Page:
More than being a story about rape, or life in high school, Speak is the story of Melinda. It’s the tale of her struggle, but also of her courage in the face of unimaginable hurt and pain. Not only does she win her battle against fear and silence, but she wins a permanent place in the hearts and minds of those who come to know her. She embodies hope and strength in a devastating situation that nobody, much less a teenager, should ever have to experience, and does so in a way that makes her appealing to many different kinds of readers. Melinda’s character is certainly worth getting to know, and Speak is a definitely a novel worth reading.



Recommendations for Teachers

Speak, though a gratifying read for any age group, would be best suited for English classrooms grades eight through ten. The text is embedded with symbolism and distinguished literary style that would be most advantageous to lower class men due to its readability and unequivocal language. Students will likely empathize with the novel's protagonist and therefore may be more willing to engage in class discussion.

Teachers should be forewarned about subject matter pertaining to rape, violence, teen drinking, and
profanity. These subjects, however touchy, do not hinder the quality of the plot. Quite the contrary, the plot would not exist without these elements. Teachers could use these topics as a springboard for discussion about issues that may concern students, such as social hierarchy within high school, bullying, violence, rape, depression, and stereotyping.

Also worth consideration are the literary elements applied in the story. It may be beneficial for teachers to pose the following questions to students:
- How does first person narration shape the story? How would the novel change if it had been written in third person?
- What role do adults play in the novel, and how might that affect the protagonist's view of growing up?
- What is the symbolism of the tree project Melinda is assigned in art class?
- Few characters in the story are looked upon highly by Melinda. Of those that she actually admires, what characteristics do they have in common?
- Of the following conflict possibilities, which are the most crucial to the novel's
[[http://www.merriam-webster.com/dictionary/plot[1]|plot]]: Man vs. Man, Man vs. Nature, Man vs. Self, Man vs. Society (?)
- Why did the author choose to segment in the novel into seasons rather than more common measures of time, such as days, weeks, months, etcetera?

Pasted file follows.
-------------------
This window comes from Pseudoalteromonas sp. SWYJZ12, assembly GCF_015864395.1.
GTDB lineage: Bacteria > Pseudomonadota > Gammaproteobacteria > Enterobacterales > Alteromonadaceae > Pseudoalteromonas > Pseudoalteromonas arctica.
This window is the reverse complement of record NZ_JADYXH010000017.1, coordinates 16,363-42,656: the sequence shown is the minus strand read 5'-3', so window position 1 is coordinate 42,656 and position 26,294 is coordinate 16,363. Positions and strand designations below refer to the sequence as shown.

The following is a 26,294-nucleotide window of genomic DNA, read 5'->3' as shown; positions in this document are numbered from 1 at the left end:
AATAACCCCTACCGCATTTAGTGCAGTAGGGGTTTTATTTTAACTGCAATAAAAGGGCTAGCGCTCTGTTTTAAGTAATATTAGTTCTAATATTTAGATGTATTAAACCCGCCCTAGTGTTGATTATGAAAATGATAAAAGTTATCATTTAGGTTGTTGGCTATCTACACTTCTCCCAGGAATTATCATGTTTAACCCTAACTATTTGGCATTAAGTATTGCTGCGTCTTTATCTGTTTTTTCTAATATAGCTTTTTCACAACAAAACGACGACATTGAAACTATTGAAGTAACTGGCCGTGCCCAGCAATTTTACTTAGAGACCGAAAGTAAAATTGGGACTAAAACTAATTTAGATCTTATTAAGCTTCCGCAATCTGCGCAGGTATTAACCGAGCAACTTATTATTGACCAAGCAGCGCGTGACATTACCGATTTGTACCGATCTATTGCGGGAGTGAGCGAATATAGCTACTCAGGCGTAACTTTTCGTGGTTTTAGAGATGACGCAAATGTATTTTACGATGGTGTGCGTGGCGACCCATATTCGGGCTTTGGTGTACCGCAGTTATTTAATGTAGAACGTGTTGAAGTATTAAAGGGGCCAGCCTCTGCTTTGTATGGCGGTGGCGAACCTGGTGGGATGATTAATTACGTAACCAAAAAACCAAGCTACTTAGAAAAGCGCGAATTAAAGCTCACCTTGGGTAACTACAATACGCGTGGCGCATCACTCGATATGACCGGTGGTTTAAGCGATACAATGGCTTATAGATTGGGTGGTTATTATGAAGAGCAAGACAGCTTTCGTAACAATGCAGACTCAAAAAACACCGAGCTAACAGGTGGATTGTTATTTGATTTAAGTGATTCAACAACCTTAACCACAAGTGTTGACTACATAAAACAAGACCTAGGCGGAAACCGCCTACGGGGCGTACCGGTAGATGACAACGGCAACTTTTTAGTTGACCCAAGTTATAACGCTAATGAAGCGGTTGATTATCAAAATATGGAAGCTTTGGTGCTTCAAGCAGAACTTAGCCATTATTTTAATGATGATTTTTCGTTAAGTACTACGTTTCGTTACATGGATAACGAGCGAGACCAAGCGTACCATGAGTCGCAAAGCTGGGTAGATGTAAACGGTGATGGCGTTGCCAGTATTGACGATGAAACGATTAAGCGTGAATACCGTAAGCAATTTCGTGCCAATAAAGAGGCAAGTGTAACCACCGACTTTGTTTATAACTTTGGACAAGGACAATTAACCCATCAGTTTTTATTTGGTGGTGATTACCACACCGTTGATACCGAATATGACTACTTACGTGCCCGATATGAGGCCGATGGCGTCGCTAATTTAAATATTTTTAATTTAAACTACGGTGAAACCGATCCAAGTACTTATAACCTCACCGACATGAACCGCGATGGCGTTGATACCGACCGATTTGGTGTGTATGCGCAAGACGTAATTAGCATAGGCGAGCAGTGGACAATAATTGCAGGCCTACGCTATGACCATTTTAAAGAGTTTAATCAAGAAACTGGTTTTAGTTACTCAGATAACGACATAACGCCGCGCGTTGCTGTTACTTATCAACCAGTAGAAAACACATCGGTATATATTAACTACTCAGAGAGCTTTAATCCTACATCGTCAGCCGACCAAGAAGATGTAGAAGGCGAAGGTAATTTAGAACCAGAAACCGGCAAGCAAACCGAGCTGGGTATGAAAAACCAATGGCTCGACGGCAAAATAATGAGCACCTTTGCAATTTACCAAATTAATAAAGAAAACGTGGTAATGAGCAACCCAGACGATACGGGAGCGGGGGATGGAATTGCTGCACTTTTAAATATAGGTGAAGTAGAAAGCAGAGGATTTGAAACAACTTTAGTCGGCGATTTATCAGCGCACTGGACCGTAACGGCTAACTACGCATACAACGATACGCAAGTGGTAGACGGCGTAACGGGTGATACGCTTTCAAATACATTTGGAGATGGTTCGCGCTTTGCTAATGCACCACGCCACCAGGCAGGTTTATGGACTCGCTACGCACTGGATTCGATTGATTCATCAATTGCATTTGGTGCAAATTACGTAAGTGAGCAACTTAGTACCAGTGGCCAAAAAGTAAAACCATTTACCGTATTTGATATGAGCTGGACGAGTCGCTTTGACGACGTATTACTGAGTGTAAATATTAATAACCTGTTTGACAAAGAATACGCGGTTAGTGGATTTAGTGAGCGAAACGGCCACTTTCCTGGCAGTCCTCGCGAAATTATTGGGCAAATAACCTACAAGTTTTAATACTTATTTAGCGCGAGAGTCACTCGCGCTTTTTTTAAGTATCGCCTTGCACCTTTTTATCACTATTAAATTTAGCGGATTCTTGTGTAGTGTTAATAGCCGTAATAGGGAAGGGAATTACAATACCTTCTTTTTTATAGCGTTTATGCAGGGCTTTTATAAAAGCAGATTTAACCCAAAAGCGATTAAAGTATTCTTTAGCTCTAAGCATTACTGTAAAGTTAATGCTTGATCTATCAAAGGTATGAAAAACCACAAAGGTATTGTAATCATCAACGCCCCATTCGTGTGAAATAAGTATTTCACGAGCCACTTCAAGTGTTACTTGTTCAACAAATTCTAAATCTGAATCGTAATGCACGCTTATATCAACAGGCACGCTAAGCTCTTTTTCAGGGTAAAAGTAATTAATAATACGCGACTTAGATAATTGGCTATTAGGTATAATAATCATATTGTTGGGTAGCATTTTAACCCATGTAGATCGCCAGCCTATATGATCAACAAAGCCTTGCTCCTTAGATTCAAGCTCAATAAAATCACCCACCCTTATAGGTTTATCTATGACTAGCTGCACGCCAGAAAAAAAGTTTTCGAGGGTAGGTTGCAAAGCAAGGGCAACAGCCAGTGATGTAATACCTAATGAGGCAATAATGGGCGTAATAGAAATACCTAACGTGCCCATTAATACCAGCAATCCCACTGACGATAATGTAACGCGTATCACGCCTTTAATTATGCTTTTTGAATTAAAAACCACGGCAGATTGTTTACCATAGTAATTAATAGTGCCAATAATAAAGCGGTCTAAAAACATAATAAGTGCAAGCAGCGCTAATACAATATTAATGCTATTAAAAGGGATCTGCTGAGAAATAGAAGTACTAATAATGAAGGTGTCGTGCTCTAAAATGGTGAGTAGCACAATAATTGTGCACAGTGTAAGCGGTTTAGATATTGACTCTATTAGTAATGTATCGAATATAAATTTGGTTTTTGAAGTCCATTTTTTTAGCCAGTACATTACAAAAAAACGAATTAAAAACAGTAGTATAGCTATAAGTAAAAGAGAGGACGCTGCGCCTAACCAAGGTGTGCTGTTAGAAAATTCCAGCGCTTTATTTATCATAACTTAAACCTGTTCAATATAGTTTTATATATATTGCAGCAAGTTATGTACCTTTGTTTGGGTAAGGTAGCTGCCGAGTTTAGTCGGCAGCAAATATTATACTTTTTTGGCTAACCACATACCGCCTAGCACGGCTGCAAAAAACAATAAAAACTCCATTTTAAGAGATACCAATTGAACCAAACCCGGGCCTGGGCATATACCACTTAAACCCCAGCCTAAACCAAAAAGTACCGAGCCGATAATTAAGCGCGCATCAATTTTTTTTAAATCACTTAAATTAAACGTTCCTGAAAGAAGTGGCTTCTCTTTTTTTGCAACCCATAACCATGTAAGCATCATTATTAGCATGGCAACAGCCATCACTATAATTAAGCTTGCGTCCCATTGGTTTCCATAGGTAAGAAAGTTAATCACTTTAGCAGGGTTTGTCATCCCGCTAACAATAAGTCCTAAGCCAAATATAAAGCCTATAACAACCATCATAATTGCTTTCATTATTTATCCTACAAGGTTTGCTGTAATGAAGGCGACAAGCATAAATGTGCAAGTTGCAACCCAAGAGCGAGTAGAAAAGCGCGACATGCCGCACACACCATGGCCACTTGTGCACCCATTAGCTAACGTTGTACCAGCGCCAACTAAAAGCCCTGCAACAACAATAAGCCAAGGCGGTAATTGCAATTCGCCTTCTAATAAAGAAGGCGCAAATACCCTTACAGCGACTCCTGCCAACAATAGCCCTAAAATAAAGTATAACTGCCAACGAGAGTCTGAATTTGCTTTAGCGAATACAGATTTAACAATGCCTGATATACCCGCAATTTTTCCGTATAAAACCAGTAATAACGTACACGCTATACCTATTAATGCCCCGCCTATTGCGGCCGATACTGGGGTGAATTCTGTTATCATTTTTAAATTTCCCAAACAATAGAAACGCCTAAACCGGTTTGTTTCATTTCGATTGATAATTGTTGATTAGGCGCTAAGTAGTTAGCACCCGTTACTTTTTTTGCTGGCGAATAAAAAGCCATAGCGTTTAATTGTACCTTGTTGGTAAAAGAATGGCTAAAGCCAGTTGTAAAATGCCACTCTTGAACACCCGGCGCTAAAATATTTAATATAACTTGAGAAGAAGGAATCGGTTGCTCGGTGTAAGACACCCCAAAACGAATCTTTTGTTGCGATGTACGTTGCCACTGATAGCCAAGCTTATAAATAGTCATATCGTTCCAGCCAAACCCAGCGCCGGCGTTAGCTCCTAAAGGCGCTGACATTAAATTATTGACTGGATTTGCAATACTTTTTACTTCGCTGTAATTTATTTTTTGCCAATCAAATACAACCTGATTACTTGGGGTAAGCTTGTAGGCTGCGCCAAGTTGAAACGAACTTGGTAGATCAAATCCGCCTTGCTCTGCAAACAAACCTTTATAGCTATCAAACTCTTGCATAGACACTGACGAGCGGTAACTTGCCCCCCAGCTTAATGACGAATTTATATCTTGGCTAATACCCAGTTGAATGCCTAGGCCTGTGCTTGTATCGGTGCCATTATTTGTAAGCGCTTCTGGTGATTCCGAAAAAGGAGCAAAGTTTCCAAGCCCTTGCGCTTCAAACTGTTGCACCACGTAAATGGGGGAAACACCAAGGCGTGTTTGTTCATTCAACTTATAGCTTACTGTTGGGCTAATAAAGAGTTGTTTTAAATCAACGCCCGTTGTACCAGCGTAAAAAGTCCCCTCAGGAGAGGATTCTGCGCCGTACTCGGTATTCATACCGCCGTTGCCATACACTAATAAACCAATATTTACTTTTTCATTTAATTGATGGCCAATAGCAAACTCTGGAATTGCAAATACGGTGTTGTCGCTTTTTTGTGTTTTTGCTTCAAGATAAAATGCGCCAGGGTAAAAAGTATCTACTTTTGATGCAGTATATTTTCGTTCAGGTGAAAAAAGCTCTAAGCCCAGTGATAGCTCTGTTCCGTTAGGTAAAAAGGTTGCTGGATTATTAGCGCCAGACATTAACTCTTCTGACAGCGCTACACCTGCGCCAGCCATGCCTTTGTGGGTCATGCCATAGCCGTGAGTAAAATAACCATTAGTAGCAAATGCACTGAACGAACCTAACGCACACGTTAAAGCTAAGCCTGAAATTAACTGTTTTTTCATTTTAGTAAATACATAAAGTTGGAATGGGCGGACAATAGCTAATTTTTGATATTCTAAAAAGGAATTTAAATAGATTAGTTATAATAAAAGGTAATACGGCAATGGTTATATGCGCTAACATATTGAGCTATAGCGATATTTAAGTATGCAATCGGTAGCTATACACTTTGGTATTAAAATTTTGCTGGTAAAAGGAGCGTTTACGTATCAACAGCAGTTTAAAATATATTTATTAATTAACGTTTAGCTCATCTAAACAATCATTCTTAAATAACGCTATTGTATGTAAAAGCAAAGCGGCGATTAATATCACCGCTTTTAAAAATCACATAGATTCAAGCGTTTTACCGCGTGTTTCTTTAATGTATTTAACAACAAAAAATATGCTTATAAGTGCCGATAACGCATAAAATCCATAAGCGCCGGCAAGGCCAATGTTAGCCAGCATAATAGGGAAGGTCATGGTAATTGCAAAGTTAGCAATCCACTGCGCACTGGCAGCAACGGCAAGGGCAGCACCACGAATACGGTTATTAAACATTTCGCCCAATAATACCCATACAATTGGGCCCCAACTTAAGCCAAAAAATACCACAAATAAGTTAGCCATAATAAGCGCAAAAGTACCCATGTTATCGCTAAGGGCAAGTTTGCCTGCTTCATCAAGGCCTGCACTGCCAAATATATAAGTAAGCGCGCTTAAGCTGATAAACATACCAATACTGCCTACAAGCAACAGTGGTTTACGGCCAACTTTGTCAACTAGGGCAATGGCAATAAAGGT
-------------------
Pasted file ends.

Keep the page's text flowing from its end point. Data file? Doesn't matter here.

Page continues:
About the Authorexternal image anderson-laurie-halse.gif

Laurie Halse Anderson was born in Potsdam, NY on October 23, 1961. Her mother is Joyce Holcomb Halse, and her father is Frank hales. She is married to Greg Anderson, and they have two daughters by the names of Stephanie and Meredith. Throughout school, Anderson is said to have enjoyed reading and have been very creative. After graduating High School in Potsdam, she attended Onondaga Community College and Georgetown Universitywhere she graduated from with a B.S.L.L in languages and Linguistics in 1984.

Laurie began writing books after doing some freelance reporting, her first book Ndito Runs was published in 1996. Her book Speak was published in 1999 and has been a
New York Times bestseller, a national Book Award Finalist, a Booklist “Top 10 first novels of 1999” and Printz Honor Book. Quoting directly from her platinum edition of the book, her inspiration for writing Speak is that “There are lots of kids out there in Melina’s position-struggling with depression and teetering on the edge of disaster-but people don’t pay attention unless they do something drastic. This makes me so angry I could scream…or better yet, write a book.”



Multimedia


A clip from the movie.



A video introduction to the novel and movie.



External Links

Laurie Halse Anderson's main site: http://www.writerlady.com/
Anderson's blog: http://halseanderson.livejournal.com/
Blog about Speak: http://blog.mawbooks.com/2008/08/27/speak-by-laurie-halse-anderson/
Teenreads book review: http://www.teenreads.com/reviews/0374371520.asp
Speak, the movie: http://www.youtube.com/results?search_query=speak+movie&search_type=&aq=f
Speak lesson plan: http://www.viterbo.edu/personalpages/faculty/GSmith/LessonPlanforSpeak.htm
Recommended by Anderson for victims of sexual assault: http://rainn.org/

This page was compiled by Kate Pillsbury, Kierra Jones, Lamia Ghannam, Santana Aker, and Sierra Holmes.